21. Kernel NIC Interface
The DPDK Kernel NIC Interface (KNI) allows userspace applications access to the Linux* control plane.
The benefits of using the DPDK KNI are:
- Faster than existing Linux TUN/TAP interfaces (by eliminating system calls and copy_to_user()/copy_from_user() operations.
- Allows management of DPDK ports using standard Linux net tools such as ethtool, ifconfig and tcpdump.
- Allows an interface with the kernel network stack.
The components of an application using the DPDK Kernel NIC Interface are shown in Fig. 21.1.
21.1. The DPDK KNI Kernel Module
The KNI kernel loadable module provides support for two types of devices:
- A Miscellaneous device (/dev/kni) that:
- Creates net devices (via ioctl calls).
- Maintains a kernel thread context shared by all KNI instances (simulating the RX side of the net driver).
- For single kernel thread mode, maintains a kernel thread context shared by all KNI instances (simulating the RX side of the net driver).
- For multiple kernel thread mode, maintains a kernel thread context for each KNI instance (simulating the RX side of the new driver).
- Net device:
- Net functionality provided by implementing several operations such as netdev_ops, header_ops, ethtool_ops that are defined by struct net_device, including support for DPDK mbufs and FIFOs.
- The interface name is provided from userspace.
- The MAC address can be the real NIC MAC address or random.
21.2. KNI Creation and Deletion
The KNI interfaces are created by a DPDK application dynamically. The interface name and FIFO details are provided by the application through an ioctl call using the rte_kni_device_info struct which contains:
- The interface name.
- Physical addresses of the corresponding memzones for the relevant FIFOs.
- Mbuf mempool details, both physical and virtual (to calculate the offset for mbuf pointers).
- PCI information.
- Core affinity.
Refer to rte_kni_common.h in the DPDK source code for more details.
The physical addresses will be re-mapped into the kernel address space and stored in separate KNI contexts.
The affinity of kernel RX thread (both single and multi-threaded modes) is controlled by force_bind and core_id config parameters.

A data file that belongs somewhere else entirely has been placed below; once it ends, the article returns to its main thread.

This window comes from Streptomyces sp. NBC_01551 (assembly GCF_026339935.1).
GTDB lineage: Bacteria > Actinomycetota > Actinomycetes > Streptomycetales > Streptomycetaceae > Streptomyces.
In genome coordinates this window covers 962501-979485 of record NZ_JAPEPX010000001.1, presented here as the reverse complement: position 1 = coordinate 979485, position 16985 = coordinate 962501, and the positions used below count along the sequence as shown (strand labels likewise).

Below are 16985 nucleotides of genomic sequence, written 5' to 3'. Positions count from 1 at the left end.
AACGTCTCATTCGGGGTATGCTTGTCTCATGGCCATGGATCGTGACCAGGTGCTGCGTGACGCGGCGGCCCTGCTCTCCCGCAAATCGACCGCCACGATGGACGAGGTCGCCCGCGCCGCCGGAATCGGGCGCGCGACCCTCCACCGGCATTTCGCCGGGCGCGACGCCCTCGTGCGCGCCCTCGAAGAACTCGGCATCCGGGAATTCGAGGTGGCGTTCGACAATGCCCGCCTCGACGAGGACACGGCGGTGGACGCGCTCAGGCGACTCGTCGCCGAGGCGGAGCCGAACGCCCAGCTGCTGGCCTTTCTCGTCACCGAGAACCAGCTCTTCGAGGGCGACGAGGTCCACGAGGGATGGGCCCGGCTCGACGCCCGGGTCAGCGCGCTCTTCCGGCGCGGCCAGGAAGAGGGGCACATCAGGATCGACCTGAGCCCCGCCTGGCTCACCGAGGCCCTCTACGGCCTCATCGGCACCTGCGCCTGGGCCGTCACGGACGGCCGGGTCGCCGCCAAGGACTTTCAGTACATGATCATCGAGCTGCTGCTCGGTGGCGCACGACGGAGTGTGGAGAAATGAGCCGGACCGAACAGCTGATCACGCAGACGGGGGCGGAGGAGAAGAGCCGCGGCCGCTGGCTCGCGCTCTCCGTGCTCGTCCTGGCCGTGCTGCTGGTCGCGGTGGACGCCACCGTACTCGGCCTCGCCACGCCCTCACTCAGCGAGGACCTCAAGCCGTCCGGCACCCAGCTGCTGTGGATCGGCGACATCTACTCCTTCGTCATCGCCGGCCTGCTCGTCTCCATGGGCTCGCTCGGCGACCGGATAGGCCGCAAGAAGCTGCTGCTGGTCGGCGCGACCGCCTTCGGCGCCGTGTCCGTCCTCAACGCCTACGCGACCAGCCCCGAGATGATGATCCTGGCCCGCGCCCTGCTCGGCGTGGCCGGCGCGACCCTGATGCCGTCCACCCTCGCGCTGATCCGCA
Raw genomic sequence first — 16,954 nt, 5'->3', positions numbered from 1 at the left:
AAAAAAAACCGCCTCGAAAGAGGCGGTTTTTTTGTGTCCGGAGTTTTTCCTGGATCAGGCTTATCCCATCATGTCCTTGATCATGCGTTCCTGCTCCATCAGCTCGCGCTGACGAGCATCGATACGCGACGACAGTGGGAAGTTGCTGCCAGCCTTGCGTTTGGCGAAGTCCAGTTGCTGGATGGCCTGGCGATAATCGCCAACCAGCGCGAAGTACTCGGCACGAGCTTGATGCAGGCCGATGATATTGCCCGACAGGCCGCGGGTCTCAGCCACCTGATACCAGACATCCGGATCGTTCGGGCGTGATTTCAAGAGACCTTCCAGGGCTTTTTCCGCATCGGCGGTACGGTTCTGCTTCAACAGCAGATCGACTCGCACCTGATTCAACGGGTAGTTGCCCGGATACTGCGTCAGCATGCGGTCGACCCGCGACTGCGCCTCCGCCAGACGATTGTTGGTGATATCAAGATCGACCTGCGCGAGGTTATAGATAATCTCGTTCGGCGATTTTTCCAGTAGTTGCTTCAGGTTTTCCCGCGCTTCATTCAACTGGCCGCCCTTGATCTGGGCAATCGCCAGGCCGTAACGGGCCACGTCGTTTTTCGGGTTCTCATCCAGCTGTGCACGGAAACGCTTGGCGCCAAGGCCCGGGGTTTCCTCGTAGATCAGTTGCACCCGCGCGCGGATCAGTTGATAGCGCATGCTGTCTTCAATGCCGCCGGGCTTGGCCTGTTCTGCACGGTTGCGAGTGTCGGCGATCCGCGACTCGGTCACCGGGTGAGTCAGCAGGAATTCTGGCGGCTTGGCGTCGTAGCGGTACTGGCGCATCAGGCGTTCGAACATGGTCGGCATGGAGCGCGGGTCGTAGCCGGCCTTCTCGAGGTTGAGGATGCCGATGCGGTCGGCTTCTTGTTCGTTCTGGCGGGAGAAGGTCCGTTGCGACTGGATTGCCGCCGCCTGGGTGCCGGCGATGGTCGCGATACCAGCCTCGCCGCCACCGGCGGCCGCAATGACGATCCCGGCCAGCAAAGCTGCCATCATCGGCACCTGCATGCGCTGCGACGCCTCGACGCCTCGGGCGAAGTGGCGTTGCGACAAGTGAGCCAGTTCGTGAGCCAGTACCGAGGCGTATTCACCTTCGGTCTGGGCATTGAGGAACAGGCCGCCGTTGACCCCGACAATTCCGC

The KNI interfaces can be deleted by a DPDK application dynamically after being created. Furthermore, all those KNI interfaces not deleted will be deleted on the release operation of the miscellaneous device (when the DPDK application is closed).
21.3. DPDK mbuf Flow
To minimize the amount of DPDK code running in kernel space, the mbuf mempool is managed in userspace only. The kernel module will be aware of mbufs, but all mbuf allocation and free operations will be handled by the DPDK application only.
Fig. 21.2 shows a typical scenario with packets sent in both directions.
21.4. Use Case: Ingress
On the DPDK RX side, the mbuf is allocated by the PMD in the RX thread context. This thread will enqueue the mbuf in the rx_q FIFO. The KNI thread will poll all KNI active devices for the rx_q. If an mbuf is dequeued, it will be converted to a sk_buff and sent to the net stack via netif_rx(). The dequeued mbuf must be freed, so the same pointer is sent back in the free_q FIFO.
The RX thread, in the same main loop, polls this FIFO and frees the mbuf after dequeuing it.
21.5. Use Case: Egress
For packet egress the DPDK application must first enqueue several mbufs to create an mbuf cache on the kernel side.
The packet is received from the Linux net stack, by calling the kni_net_tx() callback. The mbuf is dequeued (without waiting due the cache) and filled with data from sk_buff. The sk_buff is then freed and the mbuf sent in the tx_q FIFO.
The DPDK TX thread dequeues the mbuf and sends it to the PMD (via rte_eth_tx_burst()). It then puts the mbuf back in the cache.
Ethtool is a Linux-specific tool with corresponding support in the kernel where each net device must register its own callbacks for the supported operations. The current implementation uses the igb/ixgbe modified Linux drivers for ethtool support. Ethtool is not supported in i40e and VMs (VF or EM devices).